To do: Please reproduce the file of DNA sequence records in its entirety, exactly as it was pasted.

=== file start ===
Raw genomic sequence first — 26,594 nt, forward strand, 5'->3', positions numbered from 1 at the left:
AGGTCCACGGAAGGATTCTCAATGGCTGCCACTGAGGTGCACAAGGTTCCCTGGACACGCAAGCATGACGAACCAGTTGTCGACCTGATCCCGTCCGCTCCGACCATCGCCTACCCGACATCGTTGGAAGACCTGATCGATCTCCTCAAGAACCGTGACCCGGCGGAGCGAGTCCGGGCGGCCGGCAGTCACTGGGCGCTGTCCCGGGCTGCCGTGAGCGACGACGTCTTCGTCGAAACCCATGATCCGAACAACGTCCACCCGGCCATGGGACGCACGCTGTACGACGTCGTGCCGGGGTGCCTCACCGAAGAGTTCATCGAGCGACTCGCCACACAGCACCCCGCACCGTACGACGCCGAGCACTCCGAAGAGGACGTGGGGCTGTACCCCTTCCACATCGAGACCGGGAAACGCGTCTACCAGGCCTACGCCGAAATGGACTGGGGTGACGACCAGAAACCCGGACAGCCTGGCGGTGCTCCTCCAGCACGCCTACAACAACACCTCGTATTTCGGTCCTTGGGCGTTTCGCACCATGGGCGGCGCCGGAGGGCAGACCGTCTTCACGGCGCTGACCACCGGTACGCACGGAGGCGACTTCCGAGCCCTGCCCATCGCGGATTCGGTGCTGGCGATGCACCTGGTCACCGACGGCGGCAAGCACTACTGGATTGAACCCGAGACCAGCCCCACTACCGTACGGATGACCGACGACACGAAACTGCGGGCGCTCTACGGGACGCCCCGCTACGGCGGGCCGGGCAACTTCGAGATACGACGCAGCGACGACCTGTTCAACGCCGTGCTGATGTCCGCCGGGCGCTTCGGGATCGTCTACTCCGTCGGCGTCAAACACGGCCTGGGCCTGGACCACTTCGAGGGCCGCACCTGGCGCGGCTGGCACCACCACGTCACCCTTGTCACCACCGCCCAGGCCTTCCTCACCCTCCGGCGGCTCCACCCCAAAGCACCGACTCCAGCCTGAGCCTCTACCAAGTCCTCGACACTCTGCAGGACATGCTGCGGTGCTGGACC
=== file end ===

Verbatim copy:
Raw genomic sequence first — 26,594 nt, forward strand, 5'->3', positions numbered from 1 at the left:
AGGTCCACGGAAGGATTCTCAATGGCTGCCACTGAGGTGCACAAGGTTCCCTGGACACGCAAGCATGACGAACCAGTTGTCGACCTGATCCCGTCCGCTCCGACCATCGCCTACCCGACATCGTTGGAAGACCTGATCGATCTCCTCAAGAACCGTGACCCGGCGGAGCGAGTCCGGGCGGCCGGCAGTCACTGGGCGCTGTCCCGGGCTGCCGTGAGCGACGACGTCTTCGTCGAAACCCATGATCCGAACAACGTCCACCCGGCCATGGGACGCACGCTGTACGACGTCGTGCCGGGGTGCCTCACCGAAGAGTTCATCGAGCGACTCGCCACACAGCACCCCGCACCGTACGACGCCGAGCACTCCGAAGAGGACGTGGGGCTGTACCCCTTCCACATCGAGACCGGGAAACGCGTCTACCAGGCCTACGCCGAAATGGACTGGGGTGACGACCAGAAACCCGGACAGCCTGGCGGTGCTCCTCCAGCACGCCTACAACAACACCTCGTATTTCGGTCCTTGGGCGTTTCGCACCATGGGCGGCGCCGGAGGGCAGACCGTCTTCACGGCGCTGACCACCGGTACGCACGGAGGCGACTTCCGAGCCCTGCCCATCGCGGATTCGGTGCTGGCGATGCACCTGGTCACCGACGGCGGCAAGCACTACTGGATTGAACCCGAGACCAGCCCCACTACCGTACGGATGACCGACGACACGAAACTGCGGGCGCTCTACGGGACGCCCCGCTACGGCGGGCCGGGCAACTTCGAGATACGACGCAGCGACGACCTGTTCAACGCCGTGCTGATGTCCGCCGGGCGCTTCGGGATCGTCTACTCCGTCGGCGTCAAACACGGCCTGGGCCTGGACCACTTCGAGGGCCGCACCTGGCGCGGCTGGCACCACCACGTCACCCTTGTCACCACCGCCCAGGCCTTCCTCACCCTCCGGCGGCTCCACCCCAAAGCACCGACTCCAGCCTGAGCCTCTACCAAGTCCTCGACACTCTGCAGGACATGCTGCGGTGCTGGACC